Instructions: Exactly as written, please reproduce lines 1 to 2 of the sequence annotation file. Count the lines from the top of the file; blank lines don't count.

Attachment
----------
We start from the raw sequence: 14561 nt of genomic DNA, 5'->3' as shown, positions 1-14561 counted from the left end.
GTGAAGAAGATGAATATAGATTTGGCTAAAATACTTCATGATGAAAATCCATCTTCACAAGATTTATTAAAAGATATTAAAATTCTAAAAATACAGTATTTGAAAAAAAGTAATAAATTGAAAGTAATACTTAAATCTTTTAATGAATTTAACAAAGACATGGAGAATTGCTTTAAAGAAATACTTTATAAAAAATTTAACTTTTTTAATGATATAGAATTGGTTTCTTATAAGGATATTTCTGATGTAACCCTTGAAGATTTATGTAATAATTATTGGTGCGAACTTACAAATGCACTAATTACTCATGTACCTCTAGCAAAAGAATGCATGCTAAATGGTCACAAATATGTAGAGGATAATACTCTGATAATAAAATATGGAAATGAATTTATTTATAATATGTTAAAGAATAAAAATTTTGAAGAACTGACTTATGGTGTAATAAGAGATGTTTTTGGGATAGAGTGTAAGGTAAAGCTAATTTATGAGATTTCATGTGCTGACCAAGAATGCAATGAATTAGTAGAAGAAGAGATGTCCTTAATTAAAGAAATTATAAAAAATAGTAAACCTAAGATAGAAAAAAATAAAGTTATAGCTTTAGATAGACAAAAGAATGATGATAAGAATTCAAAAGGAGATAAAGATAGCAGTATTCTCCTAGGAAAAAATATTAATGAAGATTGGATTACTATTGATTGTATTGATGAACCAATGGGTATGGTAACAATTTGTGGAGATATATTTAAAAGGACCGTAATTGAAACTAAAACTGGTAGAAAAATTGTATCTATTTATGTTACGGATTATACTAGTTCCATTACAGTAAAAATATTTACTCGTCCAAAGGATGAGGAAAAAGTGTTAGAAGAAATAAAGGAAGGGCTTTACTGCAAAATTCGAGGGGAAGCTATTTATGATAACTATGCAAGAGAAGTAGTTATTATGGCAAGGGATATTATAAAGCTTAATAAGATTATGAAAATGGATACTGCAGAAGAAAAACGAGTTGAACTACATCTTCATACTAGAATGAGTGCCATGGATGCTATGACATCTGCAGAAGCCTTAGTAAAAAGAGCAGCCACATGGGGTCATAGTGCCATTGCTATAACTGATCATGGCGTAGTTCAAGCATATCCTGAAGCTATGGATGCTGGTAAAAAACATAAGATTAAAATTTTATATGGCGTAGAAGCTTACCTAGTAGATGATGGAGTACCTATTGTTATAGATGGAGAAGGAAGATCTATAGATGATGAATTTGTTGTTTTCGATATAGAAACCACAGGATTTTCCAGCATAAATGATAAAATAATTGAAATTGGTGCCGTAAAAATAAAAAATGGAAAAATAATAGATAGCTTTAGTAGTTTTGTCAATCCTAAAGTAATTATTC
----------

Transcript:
We start from the raw sequence: 14561 nt of genomic DNA, 5'->3' as shown, positions 1-14561 counted from the left end.
GTGAAGAAGATGAATATAGATTTGGCTAAAATACTTCATGATGAAAATCCATCTTCACAAGATTTATTAAAAGATATTAAAATTCTAAAAATACAGTATTTGAAAAAAAGTAATAAATTGAAAGTAATACTTAAATCTTTTAATGAATTTAACAAAGACATGGAGAATTGCTTTAAAGAAATACTTTATAAAAAATTTAACTTTTTTAATGATATAGAATTGGTTTCTTATAAGGATATTTCTGATGTAACCCTTGAAGATTTATGTAATAATTATTGGTGCGAACTTACAAATGCACTAATTACTCATGTACCTCTAGCAAAAGAATGCATGCTAAATGGTCACAAATATGTAGAGGATAATACTCTGATAATAAAATATGGAAATGAATTTATTTATAATATGTTAAAGAATAAAAATTTTGAAGAACTGACTTATGGTGTAATAAGAGATGTTTTTGGGATAGAGTGTAAGGTAAAGCTAATTTATGAGATTTCATGTGCTGACCAAGAATGCAATGAATTAGTAGAAGAAGAGATGTCCTTAATTAAAGAAATTATAAAAAATAGTAAACCTAAGATAGAAAAAAATAAAGTTATAGCTTTAGATAGACAAAAGAATGATGATAAGAATTCAAAAGGAGATAAAGATAGCAGTATTCTCCTAGGAAAAAATATTAATGAAGATTGGATTACTATTGATTGTATTGATGAACCAATGGGTATGGTAACAATTTGTGGAGATATATTTAAAAGGACCGTAATTGAAACTAAAACTGGTAGAAAAATTGTATCTATTTATGTTACGGATTATACTAGTTCCATTACAGTAAAAATATTTACTCGTCCAAAGGATGAGGAAAAAGTGTTAGAAGAAATAAAGGAAGGGCTTTACTGCAAAATTCGAGGGGAAGCTATTTATGATAACTATGCAAGAGAAGTAGTTATTATGGCAAGGGATATTATAAAGCTTAATAAGATTATGAAAATGGATACTGCAGAAGAAAAACGAGTTGAACTACATCTTCATACTAGAATGAGTGCCATGGATGCTATGACATCTGCAGAAGCCTTAGTAAAAAGAGCAGCCACATGGGGTCATAGTGCCATTGCTATAACTGATCATGGCGTAGTTCAAGCATATCCTGAAGCTATGGATGCTGGTAAAAAACATAAGATTAAAATTTTATATGGCGTAGAAGCTTACCTAGTAGATGATGGAGTACCTATTGTTATAGATGGAGAAGGAAGATCTATAGATGATGAATTTGTTGTTTTCGATATAGAAACCACAGGATTTTCCAGCATAAATGATAAAATAATTGAAATTGGTGCCGTAAAAATAAAAAATGGAAAAATAATAGATAGCTTTAGTAGTTTTGTCAATCCTAAAGTAATTATTC